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Down to the wire on California's budget crisis

As voters face ballot measures, critics say Governor Schwarzenegger is using scare tactics.

By Daniel B. WoodStaff writer / May 16, 2009

Gov. Arnold Schwarzenegger discussed his revised state budget proposal in Sacramento on Thursday. He called for laying off thousands of state employees and slashing billions from education if voters reject the budget-related measures on next week's special election ballot.

Rich Pedroncelli/AP

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Los Angeles

This state’s largest newspaper has dubbed the two plans “grim and grimmer.”

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Unveiled by Gov. Arnold Schwarzenegger on Thursday, the proposals are meant to address the state’s budget crisis, which has grown by $21.3 billion since a bill was signed in February, closing a $42.5 billion gap – the largest state budget gap in American history.

With six initiatives on a special election ballot for Tuesday – all designed to deal with the state’s chronic economic problems – one of Governor Schwarzenegger’s plans is to deal with what the state’s deficit will be if the measures don’t pass ($21.3 billion). The other is for what happens if they do pass (a $15.4 billion deficit).

Five of the measures seem destined to fail, several state polls show. They include, among other ideas, altering the state lottery, extending recent tax increases, and diverting money from voter-approved programs. They account for $6 billion of the deal Schwarzenegger and lawmakers reached in February.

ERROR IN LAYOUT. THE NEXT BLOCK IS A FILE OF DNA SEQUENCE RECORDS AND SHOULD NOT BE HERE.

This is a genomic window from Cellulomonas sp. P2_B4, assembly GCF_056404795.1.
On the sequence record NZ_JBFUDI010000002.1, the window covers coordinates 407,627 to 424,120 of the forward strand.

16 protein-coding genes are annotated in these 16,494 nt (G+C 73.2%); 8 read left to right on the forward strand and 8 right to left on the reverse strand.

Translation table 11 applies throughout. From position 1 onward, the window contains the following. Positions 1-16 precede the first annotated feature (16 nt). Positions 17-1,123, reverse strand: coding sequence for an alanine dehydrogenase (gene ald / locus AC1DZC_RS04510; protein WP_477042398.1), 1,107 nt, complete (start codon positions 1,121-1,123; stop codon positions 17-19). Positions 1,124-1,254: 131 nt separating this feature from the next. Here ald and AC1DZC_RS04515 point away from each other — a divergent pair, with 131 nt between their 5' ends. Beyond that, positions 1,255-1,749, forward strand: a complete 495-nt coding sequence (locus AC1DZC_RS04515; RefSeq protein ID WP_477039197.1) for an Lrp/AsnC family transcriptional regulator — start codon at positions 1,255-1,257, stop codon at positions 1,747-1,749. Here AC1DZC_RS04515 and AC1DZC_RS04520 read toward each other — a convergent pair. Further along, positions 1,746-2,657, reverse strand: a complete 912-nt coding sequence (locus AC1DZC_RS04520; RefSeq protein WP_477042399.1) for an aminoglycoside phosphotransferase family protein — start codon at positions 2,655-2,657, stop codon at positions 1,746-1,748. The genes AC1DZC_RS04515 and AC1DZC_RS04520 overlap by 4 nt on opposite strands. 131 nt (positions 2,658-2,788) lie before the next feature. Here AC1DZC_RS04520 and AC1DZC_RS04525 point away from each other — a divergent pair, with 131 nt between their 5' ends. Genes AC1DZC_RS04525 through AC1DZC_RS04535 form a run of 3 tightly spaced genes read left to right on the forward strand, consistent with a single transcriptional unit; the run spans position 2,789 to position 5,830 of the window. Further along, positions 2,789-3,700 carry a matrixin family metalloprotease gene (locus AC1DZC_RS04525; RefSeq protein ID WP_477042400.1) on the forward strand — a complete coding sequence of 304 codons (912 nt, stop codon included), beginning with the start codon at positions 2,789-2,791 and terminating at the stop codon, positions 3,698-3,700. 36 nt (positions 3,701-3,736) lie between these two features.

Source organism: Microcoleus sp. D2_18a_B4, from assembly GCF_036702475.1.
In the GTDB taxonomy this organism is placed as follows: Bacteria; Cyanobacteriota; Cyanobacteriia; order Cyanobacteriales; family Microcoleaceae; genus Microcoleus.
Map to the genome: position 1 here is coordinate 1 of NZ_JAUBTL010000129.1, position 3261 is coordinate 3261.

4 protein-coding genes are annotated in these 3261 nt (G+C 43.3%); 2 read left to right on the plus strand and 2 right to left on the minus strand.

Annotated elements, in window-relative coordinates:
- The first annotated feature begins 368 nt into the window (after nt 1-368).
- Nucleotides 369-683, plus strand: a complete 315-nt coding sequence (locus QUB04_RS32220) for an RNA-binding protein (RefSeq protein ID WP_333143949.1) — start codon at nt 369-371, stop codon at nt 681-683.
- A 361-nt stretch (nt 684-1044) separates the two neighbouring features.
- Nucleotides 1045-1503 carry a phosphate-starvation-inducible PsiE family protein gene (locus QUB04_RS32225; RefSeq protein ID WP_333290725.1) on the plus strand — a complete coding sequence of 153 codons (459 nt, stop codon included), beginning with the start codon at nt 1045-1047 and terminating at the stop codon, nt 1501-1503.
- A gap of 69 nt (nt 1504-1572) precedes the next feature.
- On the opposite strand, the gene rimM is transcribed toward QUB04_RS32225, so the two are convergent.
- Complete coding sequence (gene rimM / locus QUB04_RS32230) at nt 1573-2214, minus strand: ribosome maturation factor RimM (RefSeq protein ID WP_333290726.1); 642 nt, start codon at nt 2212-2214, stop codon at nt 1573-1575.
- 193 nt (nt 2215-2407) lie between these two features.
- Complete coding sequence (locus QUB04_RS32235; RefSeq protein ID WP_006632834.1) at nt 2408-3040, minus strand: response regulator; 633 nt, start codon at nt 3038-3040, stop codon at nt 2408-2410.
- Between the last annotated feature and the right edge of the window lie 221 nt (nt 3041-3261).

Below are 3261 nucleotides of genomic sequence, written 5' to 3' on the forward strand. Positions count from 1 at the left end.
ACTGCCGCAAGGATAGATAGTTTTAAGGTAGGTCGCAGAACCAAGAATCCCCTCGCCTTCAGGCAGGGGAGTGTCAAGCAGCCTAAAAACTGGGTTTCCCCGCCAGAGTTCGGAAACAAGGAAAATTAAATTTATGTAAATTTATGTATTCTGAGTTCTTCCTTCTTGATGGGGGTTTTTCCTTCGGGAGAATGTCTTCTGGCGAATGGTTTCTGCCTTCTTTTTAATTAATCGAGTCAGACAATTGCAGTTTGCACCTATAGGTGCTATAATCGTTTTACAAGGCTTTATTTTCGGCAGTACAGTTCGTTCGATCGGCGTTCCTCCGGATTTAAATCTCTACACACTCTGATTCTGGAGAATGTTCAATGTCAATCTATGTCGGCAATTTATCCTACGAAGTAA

“This is the harsh reality of what we face,” Schwarzenegger told a Capitol news conference. “Sacramento is not Washington.... We can’t spend what we don’t have.” The state’s annual income-tax collections have fallen for the first time since 1938.

“Obviously, the situation is unprecedented, and the state can't print money to take care of the deficit,” says Robert Stern, president of the Center for Governmental Studies in Los Angeles.

In both plans, Schwarzenegger has to borrow $6 billion, cut K-12 education by $3 billion, lay off 5,000 of the state’s 235,000 workers, cut funding to hospitals, and possibly reduce eligibility for healthcare programs – if he can get federal permission.

He also will be eliminating several boards and commissions, consolidating others, and selling several state landmarks, including San Quentin prison and the Los Angeles Coliseum and Sports Arena.

But just by mentioning all this, only five days before the vote, Schwarzenegger is being accused by critics of trying to scare voters into approving the initiatives. In 2004, four Schwarzenegger-backed initiatives all failed, dealing the governor a severe political blow, and many think another, similar setback will weaken him significantly.

“Releasing these numbers one week before the election is an obvious attempt to scare voters into voting for these failing measures,” says Mike Roth of the “No on 1A” campaign.